Empowering First Responders in Gaza: Students in Baltimore and Gaza Design Solutions for Humanitarian Health
June 29, 2014
A better way to evaluate ecg readings for telemedicine
contributor: Amro Gazlan
This report is from the first IEEE Canada International Humanitarian Technology Conference, held in Montreal June 1 to 4.
A new way to evaluate electrocardiogram (ECG) readings from the devices that patients use at home could improve their accuracy and reduce false alarms and wasted trips to the hospital. This is one of the projects presented this year at IEEE Canada’s International Humanitarian Technology Conference, and among the research that I saw, it stands out as particularly interesting.
To understand how it works, it helps to know a little about an ECG reading. Electrocardiography is a method used to record the electrical activity of the heart by connecting electrodes to certain areas of the chest. It is useful in detecting arrhythmias and other conditions.
The graph that an electrocardiograph draws usually looks like the one shown here. Doctors look at the R-peaks, which are the large spikes labeled with the letter “R” in the graph. Doctors can look at things such as the distance between two R-peaks or the distance between Q R and S on the graph to aid in their diagnosis.
A long distance on the graph between R-peaks is related to chest pains, fainting and shortness of breath, and if are wide they may indicate arrhythmias.
ECG graphs produced by hospital equipment are accurate and clear enough for doctors to read these R-peaks. Portable ECG devices found at homes, which are more common in China, however, do not produce accurate readings. They are also hard for doctors to interpret after the graphs have been sent remotely to a medical center. This is mainly because portable ECG devices are subject to high-frequency and low-frequency noise that can be caused by the nature of hardware and misuse of the devices by patients.
The solution: ECG R-peak detection
To fix the problem, Jack Liao, Derek Rayside and Tony Na, students at the University Of Waterloo, have developed a new algorithm that can detect R-peaks in ECG graphs.
The new algorithm analyzes the graphs with annotations and automatic diagnosis of the peaks. The idea came from the fact that R-peaks are very narrow and tall, therefore they must have a lot of empty space around them. If we calculate the area over the peaks we would find a larger area on top of the R-peak when compared to other peaks. The developers called this algorithm AotC (Short for Area Over the Curve).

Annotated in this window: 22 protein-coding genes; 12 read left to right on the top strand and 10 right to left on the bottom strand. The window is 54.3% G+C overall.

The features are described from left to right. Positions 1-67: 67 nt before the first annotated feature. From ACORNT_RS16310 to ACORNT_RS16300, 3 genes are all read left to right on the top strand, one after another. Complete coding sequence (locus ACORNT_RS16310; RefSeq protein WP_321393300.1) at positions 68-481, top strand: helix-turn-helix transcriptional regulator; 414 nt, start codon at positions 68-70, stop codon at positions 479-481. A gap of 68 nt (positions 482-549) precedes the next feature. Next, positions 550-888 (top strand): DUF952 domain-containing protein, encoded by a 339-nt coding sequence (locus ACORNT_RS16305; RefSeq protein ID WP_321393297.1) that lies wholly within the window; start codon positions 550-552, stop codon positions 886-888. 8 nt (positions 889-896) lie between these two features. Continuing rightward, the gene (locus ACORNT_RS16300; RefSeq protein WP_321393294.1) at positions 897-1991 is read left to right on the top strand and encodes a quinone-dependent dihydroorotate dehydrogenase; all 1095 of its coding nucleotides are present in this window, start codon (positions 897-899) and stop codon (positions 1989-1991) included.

Advantages of the proposed algorithm
- It does not require preprocessing and so there is no need for any noise reduction
- High-frequency noise peaks have a small Area Over the Curve.
- Low-frequency noise peaks have little impact on Area Over the Curve.
- It is three times faster than the double difference method [Sadhukhan and Mitra, 2012], it does not use any extra memory and it has the same precision (99.4%).
- The algorithm tolerates T-peaks, which are peaks that look very similar to the R-peaks and tend to confuse some existing algorithms.
- It is easier to understand and implement.
Why would people use these portable ECG devices?
For starters, although these devices tend to be more expensive than a common mobile device for home use, in the long run the cost would actually be cheaper than having to constantly visit the hospital, especially for patients living in rural areas of the world where transportation would be on the harder side. They are also easy to use and compact in size. They look very similar to a mobile phone.
A company called Life Care Networks in Beijing manufactures these devices. About 100,000 devices have been sold and used in affiliation with 20 hospitals. The students hope to have the algorithm running on more computers and used by more doctors in the near future.